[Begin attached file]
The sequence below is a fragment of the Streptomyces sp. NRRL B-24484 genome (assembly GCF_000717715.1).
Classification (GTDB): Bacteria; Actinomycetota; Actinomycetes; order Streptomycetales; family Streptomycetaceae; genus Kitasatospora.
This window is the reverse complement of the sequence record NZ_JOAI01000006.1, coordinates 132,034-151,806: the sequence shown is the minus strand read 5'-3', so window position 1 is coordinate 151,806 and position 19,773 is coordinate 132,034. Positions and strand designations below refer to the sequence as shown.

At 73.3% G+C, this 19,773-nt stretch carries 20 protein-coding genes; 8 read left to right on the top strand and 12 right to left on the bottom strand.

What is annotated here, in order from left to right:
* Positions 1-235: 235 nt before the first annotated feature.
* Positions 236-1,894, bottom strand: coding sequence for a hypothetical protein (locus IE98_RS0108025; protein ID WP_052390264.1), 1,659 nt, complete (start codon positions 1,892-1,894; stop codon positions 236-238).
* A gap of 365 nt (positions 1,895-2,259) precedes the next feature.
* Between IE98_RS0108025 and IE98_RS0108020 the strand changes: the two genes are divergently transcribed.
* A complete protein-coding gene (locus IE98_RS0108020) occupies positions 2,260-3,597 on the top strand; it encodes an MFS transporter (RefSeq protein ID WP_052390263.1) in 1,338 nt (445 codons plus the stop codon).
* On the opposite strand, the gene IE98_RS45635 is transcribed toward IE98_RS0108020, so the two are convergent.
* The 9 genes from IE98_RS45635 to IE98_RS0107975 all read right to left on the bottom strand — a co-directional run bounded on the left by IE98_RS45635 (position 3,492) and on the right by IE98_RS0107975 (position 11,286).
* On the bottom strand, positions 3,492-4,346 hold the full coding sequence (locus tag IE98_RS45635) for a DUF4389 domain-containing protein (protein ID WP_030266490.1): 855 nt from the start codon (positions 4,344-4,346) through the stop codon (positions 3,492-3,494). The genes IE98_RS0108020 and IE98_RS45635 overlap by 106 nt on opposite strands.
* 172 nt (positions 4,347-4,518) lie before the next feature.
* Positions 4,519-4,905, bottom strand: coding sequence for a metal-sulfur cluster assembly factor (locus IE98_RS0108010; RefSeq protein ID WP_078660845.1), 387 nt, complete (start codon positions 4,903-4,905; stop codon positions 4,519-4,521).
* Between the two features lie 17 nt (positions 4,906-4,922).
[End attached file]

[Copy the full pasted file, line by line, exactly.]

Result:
The sequence below is a fragment of the Streptomyces sp. NRRL B-24484 genome (assembly GCF_000717715.1).
Classification (GTDB): Bacteria; Actinomycetota; Actinomycetes; order Streptomycetales; family Streptomycetaceae; genus Kitasatospora.
This window is the reverse complement of the sequence record NZ_JOAI01000006.1, coordinates 132,034-151,806: the sequence shown is the minus strand read 5'-3', so window position 1 is coordinate 151,806 and position 19,773 is coordinate 132,034. Positions and strand designations below refer to the sequence as shown.

At 73.3% G+C, this 19,773-nt stretch carries 20 protein-coding genes; 8 read left to right on the top strand and 12 right to left on the bottom strand.

What is annotated here, in order from left to right:
* Positions 1-235: 235 nt before the first annotated feature.
* Positions 236-1,894, bottom strand: coding sequence for a hypothetical protein (locus IE98_RS0108025; protein ID WP_052390264.1), 1,659 nt, complete (start codon positions 1,892-1,894; stop codon positions 236-238).
* A gap of 365 nt (positions 1,895-2,259) precedes the next feature.
* Between IE98_RS0108025 and IE98_RS0108020 the strand changes: the two genes are divergently transcribed.
* A complete protein-coding gene (locus IE98_RS0108020) occupies positions 2,260-3,597 on the top strand; it encodes an MFS transporter (RefSeq protein ID WP_052390263.1) in 1,338 nt (445 codons plus the stop codon).
* On the opposite strand, the gene IE98_RS45635 is transcribed toward IE98_RS0108020, so the two are convergent.
* The 9 genes from IE98_RS45635 to IE98_RS0107975 all read right to left on the bottom strand — a co-directional run bounded on the left by IE98_RS45635 (position 3,492) and on the right by IE98_RS0107975 (position 11,286).
* On the bottom strand, positions 3,492-4,346 hold the full coding sequence (locus tag IE98_RS45635) for a DUF4389 domain-containing protein (protein ID WP_030266490.1): 855 nt from the start codon (positions 4,344-4,346) through the stop codon (positions 3,492-3,494). The genes IE98_RS0108020 and IE98_RS45635 overlap by 106 nt on opposite strands.
* 172 nt (positions 4,347-4,518) lie before the next feature.
* Positions 4,519-4,905, bottom strand: coding sequence for a metal-sulfur cluster assembly factor (locus IE98_RS0108010; RefSeq protein ID WP_078660845.1), 387 nt, complete (start codon positions 4,903-4,905; stop codon positions 4,519-4,521).
* Between the two features lie 17 nt (positions 4,906-4,922).